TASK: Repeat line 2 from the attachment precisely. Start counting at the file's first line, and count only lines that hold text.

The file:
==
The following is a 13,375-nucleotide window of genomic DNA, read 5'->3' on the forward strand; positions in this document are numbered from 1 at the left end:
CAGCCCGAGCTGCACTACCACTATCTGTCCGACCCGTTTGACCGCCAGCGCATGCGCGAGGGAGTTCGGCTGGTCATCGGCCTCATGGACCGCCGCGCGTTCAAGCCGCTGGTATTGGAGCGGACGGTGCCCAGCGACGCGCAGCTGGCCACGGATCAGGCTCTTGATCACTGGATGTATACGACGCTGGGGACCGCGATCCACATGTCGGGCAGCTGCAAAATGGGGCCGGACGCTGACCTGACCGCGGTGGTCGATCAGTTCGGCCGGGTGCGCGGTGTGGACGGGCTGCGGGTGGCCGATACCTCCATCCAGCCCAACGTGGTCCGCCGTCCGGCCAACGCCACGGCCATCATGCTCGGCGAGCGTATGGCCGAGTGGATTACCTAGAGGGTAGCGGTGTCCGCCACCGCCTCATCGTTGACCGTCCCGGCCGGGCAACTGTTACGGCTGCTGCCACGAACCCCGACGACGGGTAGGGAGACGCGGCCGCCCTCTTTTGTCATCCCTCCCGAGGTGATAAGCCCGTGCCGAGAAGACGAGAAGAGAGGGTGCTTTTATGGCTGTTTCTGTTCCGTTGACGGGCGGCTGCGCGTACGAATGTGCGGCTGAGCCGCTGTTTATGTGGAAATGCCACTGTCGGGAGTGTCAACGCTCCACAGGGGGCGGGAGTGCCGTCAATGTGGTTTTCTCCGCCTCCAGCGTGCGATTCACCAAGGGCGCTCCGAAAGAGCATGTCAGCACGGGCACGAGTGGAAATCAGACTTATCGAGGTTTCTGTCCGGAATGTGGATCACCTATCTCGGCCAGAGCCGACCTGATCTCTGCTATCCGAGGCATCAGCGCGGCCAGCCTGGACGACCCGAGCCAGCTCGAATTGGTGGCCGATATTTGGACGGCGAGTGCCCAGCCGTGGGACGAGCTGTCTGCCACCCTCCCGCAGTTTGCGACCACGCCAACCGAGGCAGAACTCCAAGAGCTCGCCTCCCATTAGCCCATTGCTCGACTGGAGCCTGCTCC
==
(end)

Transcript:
CAGCCCGAGCTGCACTACCACTATCTGTCCGACCCGTTTGACCGCCAGCGCATGCGCGAGGGAGTTCGGCTGGTCATCGGCCTCATGGACCGCCGCGCGTTCAAGCCGCTGGTATTGGAGCGGACGGTGCCCAGCGACGCGCAGCTGGCCACGGATCAGGCTCTTGATCACTGGATGTATACGACGCTGGGGACCGCGATCCACATGTCGGGCAGCTGCAAAATGGGGCCGGACGCTGACCTGACCGCGGTGGTCGATCAGTTCGGCCGGGTGCGCGGTGTGGACGGGCTGCGGGTGGCCGATACCTCCATCCAGCCCAACGTGGTCCGCCGTCCGGCCAACGCCACGGCCATCATGCTCGGCGAGCGTATGGCCGAGTGGATTACCTAGAGGGTAGCGGTGTCCGCCACCGCCTCATCGTTGACCGTCCCGGCCGGGCAACTGTTACGGCTGCTGCCACGAACCCCGACGACGGGTAGGGAGACGCGGCCGCCCTCTTTTGTCATCCCTCCCGAGGTGATAAGCCCGTGCCGAGAAGACGAGAAGAGAGGGTGCTTTTATGGCTGTTTCTGTTCCGTTGACGGGCGGCTGCGCGTACGAATGTGCGGCTGAGCCGCTGTTTATGTGGAAATGCCACTGTCGGGAGTGTCAACGCTCCACAGGGGGCGGGAGTGCCGTCAATGTGGTTTTCTCCGCCTCCAGCGTGCGATTCACCAAGGGCGCTCCGAAAGAGCATGTCAGCACGGGCACGAGTGGAAATCAGACTTATCGAGGTTTCTGTCCGGAATGTGGATCACCTATCTCGGCCAGAGCCGACCTGATCTCTGCTATCCGAGGCATCAGCGCGGCCAGCCTGGACGACCCGAGCCAGCTCGAATTGGTGGCCGATATTTGGACGGCGAGTGCCCAGCCGTGGGACGAGCTGTCTGCCACCCTCCCGCAGTTTGCGACCACGCCAACCGAGGCAGAACTCCAAGAGCTCGCCTCCCATTAGCCCATTGCTCGACTGGAGCCTGCTCC